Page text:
There is no discussion of harms in the story. The most obvious potential harm is from medication side effects.
The story reports that these guidelines are the result of an “extensive report by experts” and the first update in 14 years. But it doesn’t explain that guidelines are based on a systematic review of the evidence–and these guidelines should state what the strength of the evidence is for the recommendations. An independent expert likely would have helped explain the quality of the evidence behind this recommendation.
The story doesn’t disease-monger, though it’s up for debate if the recommendation does, since the new guideline dramatically increases the number of people who will be labeled as hypertensive.
We wanted to note that ABC News does not agree with itself about how many more people may be prescribed blood pressure lowering drugs. The online text (byline: Ted Handler, MD) says that about 4.2 million more Americans would be advised to take drugs, about 5 percent more than under the old guidelines. However, in the video clip from ABC World News Tonight, chief medical editor Dr. Jennifer Ashton said “it’s estimated that that number will only go up by 2 percent.”
It’s not clear where either of those numbers came from. The American Heart Association news release about the new guidelines says “Of the estimated 14 percent more adults to be classified with high blood pressure, about one in five will need medication, according to Paul Whelton, M.D., who chaired the guideline writing committee.”
Fourteen percent of the US adult population is about 35 million people, so one in five would be about 7 million more who would be advised to start taking medications, according to the AHA news release. That would be about a 9 percent increase in the number of people advised to take blood pressure drugs, which is a much higher percentage than cited by ABC News.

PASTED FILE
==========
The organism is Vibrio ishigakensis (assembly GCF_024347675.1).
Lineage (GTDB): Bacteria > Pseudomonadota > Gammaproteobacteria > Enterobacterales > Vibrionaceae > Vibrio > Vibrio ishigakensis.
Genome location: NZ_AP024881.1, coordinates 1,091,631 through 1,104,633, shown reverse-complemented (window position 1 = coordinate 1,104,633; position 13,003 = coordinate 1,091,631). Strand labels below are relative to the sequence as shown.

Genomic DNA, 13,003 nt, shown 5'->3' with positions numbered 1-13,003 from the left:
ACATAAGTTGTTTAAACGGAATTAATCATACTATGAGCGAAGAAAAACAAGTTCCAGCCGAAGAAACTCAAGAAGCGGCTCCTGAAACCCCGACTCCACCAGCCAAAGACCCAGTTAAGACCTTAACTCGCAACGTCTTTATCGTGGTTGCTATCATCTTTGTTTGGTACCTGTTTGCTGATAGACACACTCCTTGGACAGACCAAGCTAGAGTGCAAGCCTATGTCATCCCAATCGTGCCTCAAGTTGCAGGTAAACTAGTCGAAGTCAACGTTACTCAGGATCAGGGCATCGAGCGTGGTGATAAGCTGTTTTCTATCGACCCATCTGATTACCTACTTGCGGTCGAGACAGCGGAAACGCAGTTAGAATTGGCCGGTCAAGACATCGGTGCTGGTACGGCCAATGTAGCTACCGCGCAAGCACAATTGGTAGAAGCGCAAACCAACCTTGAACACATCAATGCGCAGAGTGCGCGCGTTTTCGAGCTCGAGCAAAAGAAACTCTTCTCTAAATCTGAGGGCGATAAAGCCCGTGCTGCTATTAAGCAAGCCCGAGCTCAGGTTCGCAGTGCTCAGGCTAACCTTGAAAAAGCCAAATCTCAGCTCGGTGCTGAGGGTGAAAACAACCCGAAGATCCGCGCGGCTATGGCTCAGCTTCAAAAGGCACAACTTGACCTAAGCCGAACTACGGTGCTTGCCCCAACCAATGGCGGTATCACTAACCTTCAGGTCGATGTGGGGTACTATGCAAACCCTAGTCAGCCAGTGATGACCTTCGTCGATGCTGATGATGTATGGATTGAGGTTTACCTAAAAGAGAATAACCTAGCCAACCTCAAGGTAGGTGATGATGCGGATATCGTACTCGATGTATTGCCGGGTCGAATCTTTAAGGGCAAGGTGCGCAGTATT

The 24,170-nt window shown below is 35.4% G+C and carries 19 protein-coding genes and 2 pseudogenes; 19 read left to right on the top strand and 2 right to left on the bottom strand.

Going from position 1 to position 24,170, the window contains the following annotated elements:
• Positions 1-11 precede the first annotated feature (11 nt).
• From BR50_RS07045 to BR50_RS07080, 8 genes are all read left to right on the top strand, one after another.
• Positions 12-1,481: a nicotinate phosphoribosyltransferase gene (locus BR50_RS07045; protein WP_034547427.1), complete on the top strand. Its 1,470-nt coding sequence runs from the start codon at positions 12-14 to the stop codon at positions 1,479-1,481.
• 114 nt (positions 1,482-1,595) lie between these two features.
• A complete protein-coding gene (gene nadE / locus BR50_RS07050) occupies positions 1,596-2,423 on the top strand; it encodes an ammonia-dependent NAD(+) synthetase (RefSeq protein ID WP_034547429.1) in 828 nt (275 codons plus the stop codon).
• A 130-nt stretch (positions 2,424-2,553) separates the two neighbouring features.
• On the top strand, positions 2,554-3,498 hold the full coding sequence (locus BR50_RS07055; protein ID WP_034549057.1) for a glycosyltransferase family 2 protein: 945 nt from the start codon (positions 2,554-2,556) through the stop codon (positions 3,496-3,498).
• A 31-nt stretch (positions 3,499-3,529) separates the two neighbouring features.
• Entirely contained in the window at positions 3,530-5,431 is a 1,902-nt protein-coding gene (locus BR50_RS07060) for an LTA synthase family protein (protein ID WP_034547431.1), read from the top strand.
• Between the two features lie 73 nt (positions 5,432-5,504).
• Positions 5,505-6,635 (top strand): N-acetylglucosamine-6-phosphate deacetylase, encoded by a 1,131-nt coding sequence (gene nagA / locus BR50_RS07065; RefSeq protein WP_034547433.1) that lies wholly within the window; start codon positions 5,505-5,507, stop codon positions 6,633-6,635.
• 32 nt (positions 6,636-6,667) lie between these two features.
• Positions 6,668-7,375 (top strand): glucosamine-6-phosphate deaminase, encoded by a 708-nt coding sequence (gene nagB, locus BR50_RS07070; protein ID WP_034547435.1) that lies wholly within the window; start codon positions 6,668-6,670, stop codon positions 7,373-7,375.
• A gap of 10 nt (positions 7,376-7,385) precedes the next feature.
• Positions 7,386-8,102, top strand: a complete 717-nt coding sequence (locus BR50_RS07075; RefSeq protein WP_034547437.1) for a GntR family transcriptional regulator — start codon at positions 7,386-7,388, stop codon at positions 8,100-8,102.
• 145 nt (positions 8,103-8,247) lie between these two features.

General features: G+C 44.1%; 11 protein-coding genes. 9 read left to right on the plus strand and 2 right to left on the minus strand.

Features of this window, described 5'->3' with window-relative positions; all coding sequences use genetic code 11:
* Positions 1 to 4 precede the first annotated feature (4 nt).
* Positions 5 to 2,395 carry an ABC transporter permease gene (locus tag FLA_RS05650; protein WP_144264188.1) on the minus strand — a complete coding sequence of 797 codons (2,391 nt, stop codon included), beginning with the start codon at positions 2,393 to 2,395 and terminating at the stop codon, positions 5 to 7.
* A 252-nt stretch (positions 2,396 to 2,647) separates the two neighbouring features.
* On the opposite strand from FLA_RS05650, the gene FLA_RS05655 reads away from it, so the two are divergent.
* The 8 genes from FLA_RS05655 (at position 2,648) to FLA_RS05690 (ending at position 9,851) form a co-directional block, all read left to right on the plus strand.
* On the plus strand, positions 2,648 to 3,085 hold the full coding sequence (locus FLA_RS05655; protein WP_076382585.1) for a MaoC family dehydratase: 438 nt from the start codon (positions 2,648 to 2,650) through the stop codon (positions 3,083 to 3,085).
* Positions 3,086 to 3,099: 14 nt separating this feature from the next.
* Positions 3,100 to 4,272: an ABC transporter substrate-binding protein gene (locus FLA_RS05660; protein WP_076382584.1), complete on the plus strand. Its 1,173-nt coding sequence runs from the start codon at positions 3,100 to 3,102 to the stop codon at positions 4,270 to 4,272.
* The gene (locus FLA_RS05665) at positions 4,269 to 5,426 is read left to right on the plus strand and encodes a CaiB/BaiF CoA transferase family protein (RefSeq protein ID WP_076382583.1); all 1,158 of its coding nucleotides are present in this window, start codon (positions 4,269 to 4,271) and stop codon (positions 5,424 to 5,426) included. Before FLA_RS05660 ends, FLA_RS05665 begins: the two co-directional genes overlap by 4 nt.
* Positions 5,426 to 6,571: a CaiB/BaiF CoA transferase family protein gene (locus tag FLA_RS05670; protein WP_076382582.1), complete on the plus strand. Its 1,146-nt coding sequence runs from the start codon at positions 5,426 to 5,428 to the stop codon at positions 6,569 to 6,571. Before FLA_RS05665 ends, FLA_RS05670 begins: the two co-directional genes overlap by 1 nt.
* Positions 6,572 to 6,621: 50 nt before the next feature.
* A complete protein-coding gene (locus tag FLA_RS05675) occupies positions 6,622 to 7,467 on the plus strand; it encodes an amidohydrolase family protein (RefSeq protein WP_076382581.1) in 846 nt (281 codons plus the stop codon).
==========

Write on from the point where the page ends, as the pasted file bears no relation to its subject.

The story does say that the guidelines are based on “an extensive report by experts without relevant ties to the pharmaceutical industry.” However, there are no quotes from or references to any sources who were not involved in creating the new guidelines.
The story is all about contrasting the new hypertension definition with the old one. However, as noted above, ABC News used far lower estimates than the American Heart Association news release of the number of people who would be advised to take blood pressure lowering medication. And when discussing recommended lifestyle changes, the story did not note that these recommendations apply to everyone, whether or not they have been diagnosed with high blood pressure
Ideally the story would have discussed that other medical groups have suggested different blood pressure guidelines based on age group.
It is obvious that blood pressure testing and treatment is widely available.
The story reports that this is the first update of American Heart Association guidelines on hypertension in 14 years.
The story is less informative than the news release. And, as noted above, some of the numbers in the story do not match those in the American Heart Association news release. However, since we don’t see any evidence of quotes or text taken directly from the news release, we’ll rate this Satisfactory.